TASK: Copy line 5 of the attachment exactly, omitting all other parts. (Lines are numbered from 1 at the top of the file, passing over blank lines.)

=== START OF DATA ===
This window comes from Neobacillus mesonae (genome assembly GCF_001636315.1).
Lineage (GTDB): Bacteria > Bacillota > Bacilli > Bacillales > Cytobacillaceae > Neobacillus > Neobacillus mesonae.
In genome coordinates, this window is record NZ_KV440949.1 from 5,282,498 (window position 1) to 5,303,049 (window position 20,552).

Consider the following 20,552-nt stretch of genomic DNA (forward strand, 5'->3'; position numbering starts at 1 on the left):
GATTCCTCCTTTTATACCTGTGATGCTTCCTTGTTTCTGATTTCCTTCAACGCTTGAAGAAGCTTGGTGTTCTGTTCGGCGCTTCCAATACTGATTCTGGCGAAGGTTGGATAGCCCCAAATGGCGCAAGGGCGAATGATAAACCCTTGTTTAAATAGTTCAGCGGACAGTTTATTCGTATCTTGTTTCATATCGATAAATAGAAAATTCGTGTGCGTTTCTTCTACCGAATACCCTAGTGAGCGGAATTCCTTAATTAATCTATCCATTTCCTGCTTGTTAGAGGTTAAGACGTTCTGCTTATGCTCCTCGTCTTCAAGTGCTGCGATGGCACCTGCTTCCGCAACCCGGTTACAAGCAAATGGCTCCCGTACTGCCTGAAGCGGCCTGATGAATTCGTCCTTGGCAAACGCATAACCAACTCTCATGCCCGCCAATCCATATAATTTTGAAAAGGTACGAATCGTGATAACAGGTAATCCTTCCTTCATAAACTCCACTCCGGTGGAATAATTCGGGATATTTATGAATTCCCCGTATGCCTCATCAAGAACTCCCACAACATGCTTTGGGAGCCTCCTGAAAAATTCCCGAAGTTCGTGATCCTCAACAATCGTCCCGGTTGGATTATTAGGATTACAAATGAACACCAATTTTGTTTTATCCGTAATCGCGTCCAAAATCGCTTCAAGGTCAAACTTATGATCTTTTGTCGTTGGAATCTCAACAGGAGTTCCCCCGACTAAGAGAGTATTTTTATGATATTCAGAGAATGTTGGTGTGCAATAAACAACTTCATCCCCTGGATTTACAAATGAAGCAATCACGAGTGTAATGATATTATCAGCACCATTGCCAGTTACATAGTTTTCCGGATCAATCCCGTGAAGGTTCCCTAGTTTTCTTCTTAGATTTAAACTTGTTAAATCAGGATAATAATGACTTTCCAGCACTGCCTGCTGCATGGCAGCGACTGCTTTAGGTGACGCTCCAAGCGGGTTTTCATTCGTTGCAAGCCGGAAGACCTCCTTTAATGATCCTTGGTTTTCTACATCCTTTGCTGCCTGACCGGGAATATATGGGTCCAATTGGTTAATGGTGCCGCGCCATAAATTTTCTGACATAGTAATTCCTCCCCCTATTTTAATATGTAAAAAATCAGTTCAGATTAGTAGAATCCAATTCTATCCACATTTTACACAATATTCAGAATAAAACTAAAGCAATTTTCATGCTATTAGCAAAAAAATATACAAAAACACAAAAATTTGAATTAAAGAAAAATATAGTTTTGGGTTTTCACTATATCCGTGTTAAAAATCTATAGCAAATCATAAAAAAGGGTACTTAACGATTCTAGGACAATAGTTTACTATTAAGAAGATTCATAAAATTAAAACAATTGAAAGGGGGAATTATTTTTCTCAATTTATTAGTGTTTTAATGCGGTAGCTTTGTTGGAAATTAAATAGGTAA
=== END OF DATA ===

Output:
GATTCCTCCTTTTATACCTGTGATGCTTCCTTGTTTCTGATTTCCTTCAACGCTTGAAGAAGCTTGGTGTTCTGTTCGGCGCTTCCAATACTGATTCTGGCGAAGGTTGGATAGCCCCAAATGGCGCAAGGGCGAATGATAAACCCTTGTTTAAATAGTTCAGCGGACAGTTTATTCGTATCTTGTTTCATATCGATAAATAGAAAATTCGTGTGCGTTTCTTCTACCGAATACCCTAGTGAGCGGAATTCCTTAATTAATCTATCCATTTCCTGCTTGTTAGAGGTTAAGACGTTCTGCTTATGCTCCTCGTCTTCAAGTGCTGCGATGGCACCTGCTTCCGCAACCCGGTTACAAGCAAATGGCTCCCGTACTGCCTGAAGCGGCCTGATGAATTCGTCCTTGGCAAACGCATAACCAACTCTCATGCCCGCCAATCCATATAATTTTGAAAAGGTACGAATCGTGATAACAGGTAATCCTTCCTTCATAAACTCCACTCCGGTGGAATAATTCGGGATATTTATGAATTCCCCGTATGCCTCATCAAGAACTCCCACAACATGCTTTGGGAGCCTCCTGAAAAATTCCCGAAGTTCGTGATCCTCAACAATCGTCCCGGTTGGATTATTAGGATTACAAATGAACACCAATTTTGTTTTATCCGTAATCGCGTCCAAAATCGCTTCAAGGTCAAACTTATGATCTTTTGTCGTTGGAATCTCAACAGGAGTTCCCCCGACTAAGAGAGTATTTTTATGATATTCAGAGAATGTTGGTGTGCAATAAACAACTTCATCCCCTGGATTTACAAATGAAGCAATCACGAGTGTAATGATATTATCAGCACCATTGCCAGTTACATAGTTTTCCGGATCAATCCCGTGAAGGTTCCCTAGTTTTCTTCTTAGATTTAAACTTGTTAAATCAGGATAATAATGACTTTCCAGCACTGCCTGCTGCATGGCAGCGACTGCTTTAGGTGACGCTCCAAGCGGGTTTTCATTCGTTGCAAGCCGGAAGACCTCCTTTAATGATCCTTGGTTTTCTACATCCTTTGCTGCCTGACCGGGAATATATGGGTCCAATTGGTTAATGGTGCCGCGCCATAAATTTTCTGACATAGTAATTCCTCCCCCTATTTTAATATGTAAAAAATCAGTTCAGATTAGTAGAATCCAATTCTATCCACATTTTACACAATATTCAGAATAAAACTAAAGCAATTTTCATGCTATTAGCAAAAAAATATACAAAAACACAAAAATTTGAATTAAAGAAAAATATAGTTTTGGGTTTTCACTATATCCGTGTTAAAAATCTATAGCAAATCATAAAAAAGGGTACTTAACGATTCTAGGACAATAGTTTACTATTAAGAAGATTCATAAAATTAAAACAATTGAAAGGGGGAATTATTTTTCTCAATTTATTAGTGTTTTAATGCGGTAGCTTTGTTGGAAATTAAATAGGTAA